Regular viewers may notice that Frothy Reads is partial to a revenge tale, however this one is a very grown-up, low key affair. At forty-seven years of age, Rose loses both her husband of twenty-five years and her editing job to her assistant Minty. Nathan claims to need freedom, but it’s Rose who gains freedom while Nathan is bewitched into a greater trap. In the meantime, each of their grown-up children are entertaining thoughts of marriage while coming to terms with their parents’ breakup and their father’s betrayal of their mother.
Rose soon gets on with her life and discovers it’s not over yet, especially when a globe-trotting figure from her adventurous past reappears. All along Rose has to come to terms with the constant shadow of Minty, who realises she should have been careful what she wished for.
Kooks for your Kindle?– Some beautifully drawn characters, all flawed, and all layered. Rose’s widowed mother Ianthe disapproves of the split, and pressures her to fight for her marriage, not realising that Rose had tried, offering to forgive and forget. Rose’s two best friends leap into action, despite having grown apart, and Mazarine exerts her best french influence to smarten Rose up.
Rose’s son Sam and daughter Poppy are very different personalities; sheltered daddy’s girl Poppy comes crashing into adulthood, and sensitive Sam is headed for heartbreak with his seemingly commitment-phobic girlfriend. In their early twenties, both still rely on their mother’s gentle guidance. Twenty-nine year old Minty is probably the most interesting, her initial mysteriousness is duly exposed as ambition and cunning. Her fierce independence is a cover for loneliness as she sees and covets what Rose has. Nathan is a familiar character, he soon sees what he’s thrown away; the grass is always greener of course.
The Bella-Swan-Pathetically-Self-Sacrificing-Factor– Rose is wise, with a maturity possibly more befitting someone in their fifties, but she had children at a young age. She copes calmly with Minty, with a few understandable exceptions, and is a even just a touch manipulative. She handles her separation well, and eases back into a revitalised career.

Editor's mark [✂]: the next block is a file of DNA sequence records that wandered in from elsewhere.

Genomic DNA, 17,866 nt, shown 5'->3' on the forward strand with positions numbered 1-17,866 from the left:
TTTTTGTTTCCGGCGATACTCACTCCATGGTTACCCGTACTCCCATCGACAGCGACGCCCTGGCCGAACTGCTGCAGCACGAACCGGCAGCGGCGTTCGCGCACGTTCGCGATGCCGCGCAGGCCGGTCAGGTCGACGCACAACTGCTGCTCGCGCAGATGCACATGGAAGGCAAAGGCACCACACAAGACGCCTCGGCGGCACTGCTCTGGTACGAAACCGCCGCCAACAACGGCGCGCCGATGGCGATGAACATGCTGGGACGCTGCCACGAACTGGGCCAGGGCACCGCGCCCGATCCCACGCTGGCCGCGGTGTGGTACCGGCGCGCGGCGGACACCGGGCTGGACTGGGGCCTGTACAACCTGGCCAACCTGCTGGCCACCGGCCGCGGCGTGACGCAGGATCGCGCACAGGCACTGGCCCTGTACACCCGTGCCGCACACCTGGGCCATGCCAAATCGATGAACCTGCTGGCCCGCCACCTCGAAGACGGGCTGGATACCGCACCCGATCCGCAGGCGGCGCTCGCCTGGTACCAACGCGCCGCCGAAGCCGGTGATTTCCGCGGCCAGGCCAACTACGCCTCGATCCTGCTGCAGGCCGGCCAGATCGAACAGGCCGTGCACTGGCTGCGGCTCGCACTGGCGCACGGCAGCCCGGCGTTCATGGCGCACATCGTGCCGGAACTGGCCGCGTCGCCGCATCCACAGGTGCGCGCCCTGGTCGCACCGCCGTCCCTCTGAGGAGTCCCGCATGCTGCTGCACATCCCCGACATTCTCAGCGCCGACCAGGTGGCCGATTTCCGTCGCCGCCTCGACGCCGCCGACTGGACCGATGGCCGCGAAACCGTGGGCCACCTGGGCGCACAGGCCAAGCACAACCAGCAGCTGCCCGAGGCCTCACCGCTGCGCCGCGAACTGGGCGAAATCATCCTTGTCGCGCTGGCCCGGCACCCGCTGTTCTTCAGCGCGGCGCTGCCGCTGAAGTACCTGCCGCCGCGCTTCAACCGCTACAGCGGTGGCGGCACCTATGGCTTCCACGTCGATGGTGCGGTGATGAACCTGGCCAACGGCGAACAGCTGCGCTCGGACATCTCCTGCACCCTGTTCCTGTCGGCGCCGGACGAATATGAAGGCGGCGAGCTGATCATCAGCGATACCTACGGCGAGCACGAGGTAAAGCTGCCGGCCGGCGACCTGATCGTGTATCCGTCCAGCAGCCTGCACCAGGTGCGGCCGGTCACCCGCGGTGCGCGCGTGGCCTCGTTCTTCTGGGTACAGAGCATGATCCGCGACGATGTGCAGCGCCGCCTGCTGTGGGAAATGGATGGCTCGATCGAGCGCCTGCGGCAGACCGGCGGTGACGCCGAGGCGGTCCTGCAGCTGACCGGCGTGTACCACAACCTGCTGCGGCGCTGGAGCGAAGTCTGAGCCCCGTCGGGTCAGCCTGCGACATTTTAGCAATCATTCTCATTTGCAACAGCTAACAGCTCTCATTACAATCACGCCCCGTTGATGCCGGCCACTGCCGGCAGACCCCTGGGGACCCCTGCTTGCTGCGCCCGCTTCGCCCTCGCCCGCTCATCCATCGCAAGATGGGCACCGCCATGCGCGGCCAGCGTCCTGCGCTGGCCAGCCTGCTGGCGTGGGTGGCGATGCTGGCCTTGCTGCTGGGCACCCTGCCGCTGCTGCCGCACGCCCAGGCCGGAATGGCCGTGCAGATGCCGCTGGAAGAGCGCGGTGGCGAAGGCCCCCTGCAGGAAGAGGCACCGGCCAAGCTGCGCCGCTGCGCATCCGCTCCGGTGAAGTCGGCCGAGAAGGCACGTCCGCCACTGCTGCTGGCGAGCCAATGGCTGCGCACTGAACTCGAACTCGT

Painting a picture for your paperback?– The book is beautifully written, descriptive and thoughtful. It’s not light and frothy in tone, and is reminiscent of Thursdays in the Park, even more so with the London setting.
Evaluation of your eBook?– The title is possibly a misnomer as the revenge aspect is incidental; it’s more a case of karma, as the heroine goes about her life while things gradually fall apart for her estranged husband and his mistress. It’s a familiar tale, and not overly eventful, but it’s a compelling read, and it’s easy to keep turning the pages to see the aforementioned karma run it’s course. If you’re an aspiring writer, you’ll appreciate and be envious of the ease at which the author draws you in. The sharply observed dialogue contains much to be read between the lines- in keeping with the graceful subtlety of the book. I appreciated the ending- not neatly tied up, but open to possibilities. Some misplaced quotation marks in the ebook were a little distracting, but it wasn’t hard to decipher who said what. I’ts categorised as Much more Substantial on the Frothy scale, more for tone than length (it only took me about 4 or 5 hours).
Frothy Ranking: 4/5 cocktails.
Can be obtained from: